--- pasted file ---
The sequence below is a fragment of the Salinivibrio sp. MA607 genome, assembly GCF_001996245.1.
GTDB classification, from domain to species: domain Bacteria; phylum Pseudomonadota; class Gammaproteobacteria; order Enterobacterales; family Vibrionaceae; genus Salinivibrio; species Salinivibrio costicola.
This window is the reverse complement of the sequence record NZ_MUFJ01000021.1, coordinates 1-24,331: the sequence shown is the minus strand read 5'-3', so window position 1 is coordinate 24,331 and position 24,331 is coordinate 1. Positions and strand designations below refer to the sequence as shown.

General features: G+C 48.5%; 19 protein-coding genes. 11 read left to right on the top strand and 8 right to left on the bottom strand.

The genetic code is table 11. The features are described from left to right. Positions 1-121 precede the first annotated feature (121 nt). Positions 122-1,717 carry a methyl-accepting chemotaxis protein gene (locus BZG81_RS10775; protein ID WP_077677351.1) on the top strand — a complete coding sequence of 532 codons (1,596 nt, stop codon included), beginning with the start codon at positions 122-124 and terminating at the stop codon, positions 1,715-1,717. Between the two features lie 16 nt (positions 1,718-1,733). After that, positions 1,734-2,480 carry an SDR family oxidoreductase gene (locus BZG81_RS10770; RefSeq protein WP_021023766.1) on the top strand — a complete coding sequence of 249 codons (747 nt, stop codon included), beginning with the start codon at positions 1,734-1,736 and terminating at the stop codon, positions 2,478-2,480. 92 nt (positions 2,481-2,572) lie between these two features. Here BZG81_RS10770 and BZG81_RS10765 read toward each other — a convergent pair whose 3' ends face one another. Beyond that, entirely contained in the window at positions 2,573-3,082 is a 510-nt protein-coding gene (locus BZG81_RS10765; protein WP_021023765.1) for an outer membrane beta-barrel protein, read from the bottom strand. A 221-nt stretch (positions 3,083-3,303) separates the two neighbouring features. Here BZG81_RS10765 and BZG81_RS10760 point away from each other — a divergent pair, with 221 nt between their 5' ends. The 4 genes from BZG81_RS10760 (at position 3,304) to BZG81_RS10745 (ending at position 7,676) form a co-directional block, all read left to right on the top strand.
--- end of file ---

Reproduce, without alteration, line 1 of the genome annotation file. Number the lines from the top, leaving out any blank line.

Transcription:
The sequence below is a fragment of the Salinivibrio sp. MA607 genome, assembly GCF_001996245.1.